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3D printing the next industrial revolution

April 29, 2013

3D printing the next industrial revolution

3D printing technology is the next industrial revolution – and it’s a technology wave that New Zealand needs to be riding, says Professor of Mechatronics Olaf Diegel.

Professor Diegel, from the School of Engineering and Advanced Technology, will examine the current and future applications for 3D printing in a professorial lecture at the Albany campus on Wednesday night.

The lecture series invites the public onto Massey University’s Albany campus to hear the university’s leading thinkers speak.

“To reassure the Honourable Maurice Williamson, the prospect of using 3D printers to create drugs or weapons is remote, and 3D printers, in these cases, present no major advantage over conventional 2D printers or manufacturing. The core part of a gun is the barrel and, if you want a barrel, it’s much easier and cheaper just to buy a conventionally made metal tube than 3D printing one,” he says.

The Customs Minister recently outlined his concerns about the impact of 3D printing technology on border security.

“Advances in manufacturing will allow us to make more useful things like consumer products in which each product is tailor-made to the user ¬— like ergonomic prostheses and implants, clothing, food and even body parts —¬ these are the real focus of this technology. It’s more about promoting innovation, sustainability and reducing waste, because you create only what you need.”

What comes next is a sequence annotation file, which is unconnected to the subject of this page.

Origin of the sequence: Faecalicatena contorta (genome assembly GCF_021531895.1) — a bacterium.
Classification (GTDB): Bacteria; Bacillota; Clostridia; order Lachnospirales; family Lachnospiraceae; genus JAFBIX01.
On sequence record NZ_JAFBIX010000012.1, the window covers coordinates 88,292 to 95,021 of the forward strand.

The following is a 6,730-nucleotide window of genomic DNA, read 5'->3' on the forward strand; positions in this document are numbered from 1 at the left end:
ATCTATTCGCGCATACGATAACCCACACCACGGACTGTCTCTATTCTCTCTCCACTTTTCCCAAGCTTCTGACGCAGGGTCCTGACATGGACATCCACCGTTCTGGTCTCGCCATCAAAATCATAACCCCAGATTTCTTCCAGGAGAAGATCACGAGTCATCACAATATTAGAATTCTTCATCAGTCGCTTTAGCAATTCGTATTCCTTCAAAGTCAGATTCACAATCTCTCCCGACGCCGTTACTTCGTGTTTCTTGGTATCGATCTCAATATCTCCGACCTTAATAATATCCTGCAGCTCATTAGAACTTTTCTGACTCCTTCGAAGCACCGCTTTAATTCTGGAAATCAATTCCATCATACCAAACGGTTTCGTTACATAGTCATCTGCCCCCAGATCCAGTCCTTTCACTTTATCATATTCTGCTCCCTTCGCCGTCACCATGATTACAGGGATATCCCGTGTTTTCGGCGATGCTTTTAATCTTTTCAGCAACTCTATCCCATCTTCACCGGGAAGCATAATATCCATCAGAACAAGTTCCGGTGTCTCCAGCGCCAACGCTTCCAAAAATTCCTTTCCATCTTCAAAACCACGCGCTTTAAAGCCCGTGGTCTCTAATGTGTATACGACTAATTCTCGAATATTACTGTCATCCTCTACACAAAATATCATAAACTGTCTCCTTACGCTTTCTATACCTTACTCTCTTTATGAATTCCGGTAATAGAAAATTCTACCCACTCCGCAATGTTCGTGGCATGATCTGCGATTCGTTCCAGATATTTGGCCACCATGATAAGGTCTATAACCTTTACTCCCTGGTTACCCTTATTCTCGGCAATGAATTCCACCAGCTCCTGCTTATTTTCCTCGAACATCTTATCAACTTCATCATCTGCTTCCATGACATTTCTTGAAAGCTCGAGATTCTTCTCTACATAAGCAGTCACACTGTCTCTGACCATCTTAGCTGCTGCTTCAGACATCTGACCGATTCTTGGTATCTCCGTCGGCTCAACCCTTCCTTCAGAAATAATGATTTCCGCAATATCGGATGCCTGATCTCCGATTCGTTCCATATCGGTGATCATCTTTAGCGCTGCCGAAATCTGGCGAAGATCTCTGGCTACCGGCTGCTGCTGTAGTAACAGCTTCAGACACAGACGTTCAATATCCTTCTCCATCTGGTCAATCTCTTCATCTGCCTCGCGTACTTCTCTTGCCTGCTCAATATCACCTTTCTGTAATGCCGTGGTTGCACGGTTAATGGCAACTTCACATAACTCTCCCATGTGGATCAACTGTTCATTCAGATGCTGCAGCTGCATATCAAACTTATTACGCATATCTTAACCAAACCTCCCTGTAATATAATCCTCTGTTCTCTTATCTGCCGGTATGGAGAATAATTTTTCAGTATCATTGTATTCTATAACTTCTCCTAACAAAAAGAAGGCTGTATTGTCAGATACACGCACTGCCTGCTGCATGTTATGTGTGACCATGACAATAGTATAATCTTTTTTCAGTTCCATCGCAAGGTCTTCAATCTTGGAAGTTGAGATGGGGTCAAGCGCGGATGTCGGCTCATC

Professor Diegel, who was born in Dunedin, is both an educator and a practitioner of engineering product development. His made-to-order 3D guitars, manufactured under the ODD Guitars label, uses selective laser sintering (SLS) to build the components by spreading a thin layer of nylon powder that is then fused in the correct location for that particular slice of the component.

“3D printing is coming of age. It is now at the cusp of becoming a rapid “manufacturing” technology that will greatly influence the shape of things to come. It’s also a technology New Zealand can focus on to rejuvenate our manufacturing industry, and the fields of engineering, arts and health.”

At the lecture there will be a number of 3D printed guitars and other examples of 3D printed materials.

Event details:
Date: Wednesday May 1, 2013 Time: 6.00 – 7.30 (Lecture commences at 6.30pm)
Venue: Sir Neil Waters Lecture Theatres, Albany Campus, Massey University
RSVP: Public-Lectures@massey.ac.nz (09) 414 0800 extn: 43885

ENDS

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